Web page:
Contemporary Patterns of Global Educational Mobilities: What Might Be the Impact on Innovation and Entrepreneurship?

As global flows of people and knowledge change, research into patterns of educational mobilities could inform approaches to innovation and entrepreneurship. Taking China as an example, research indicates that engagement with marketization and the embracing of neo-liberal values and governance is producing highly “enterprising” mobile subjects, who are skilled in accumulating various forms of capitals (Xu and Montgomery, 2018; Kajanus, 2015; Yan, 2010). However, constraints in domestic or internal educational mobility (such as rural to urban mobility) are also having an impact (Xiang and Shen, 2009).

Focusing particularly on China and Hong Kong, this presentation examines both new and established forms of educational mobility of students, academics and higher education institutions and underlines the importance of considering external higher education mobilities (what happens abroad) in conjunction with internal forms (what happens at home). For large emergent economies such as China, Mexico, South Africa and India, internal higher education equality (and inequality) could influence the future development of external higher education mobilities and have a resultant impact on the long term economy (Marginson, 2017). As internal education mobilities in countries such as China could either exacerbate inequalities or equalise society, the nature of domestic education mobilities could influence capacity building and be hugely influential on innovation and entrepreneurship of the future.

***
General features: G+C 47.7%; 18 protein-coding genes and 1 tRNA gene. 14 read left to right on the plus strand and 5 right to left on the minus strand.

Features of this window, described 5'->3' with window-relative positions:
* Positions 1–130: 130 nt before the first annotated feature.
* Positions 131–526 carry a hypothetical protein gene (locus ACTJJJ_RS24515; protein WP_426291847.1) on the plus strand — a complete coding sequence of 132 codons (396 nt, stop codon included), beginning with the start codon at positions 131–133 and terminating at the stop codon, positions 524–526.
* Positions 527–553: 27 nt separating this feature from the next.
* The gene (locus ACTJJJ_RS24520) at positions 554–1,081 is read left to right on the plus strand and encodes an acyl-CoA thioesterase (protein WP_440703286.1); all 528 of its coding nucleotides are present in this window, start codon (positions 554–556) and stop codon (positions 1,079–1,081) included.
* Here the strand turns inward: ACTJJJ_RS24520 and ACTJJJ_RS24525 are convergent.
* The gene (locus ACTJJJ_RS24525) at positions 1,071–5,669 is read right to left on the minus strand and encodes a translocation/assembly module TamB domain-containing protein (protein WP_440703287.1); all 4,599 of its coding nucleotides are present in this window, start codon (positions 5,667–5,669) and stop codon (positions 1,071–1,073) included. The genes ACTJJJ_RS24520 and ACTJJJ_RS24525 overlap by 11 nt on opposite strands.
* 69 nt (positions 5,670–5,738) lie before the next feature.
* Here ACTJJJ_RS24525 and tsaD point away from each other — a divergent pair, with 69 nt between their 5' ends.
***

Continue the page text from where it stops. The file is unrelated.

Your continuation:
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Posted by IAFOR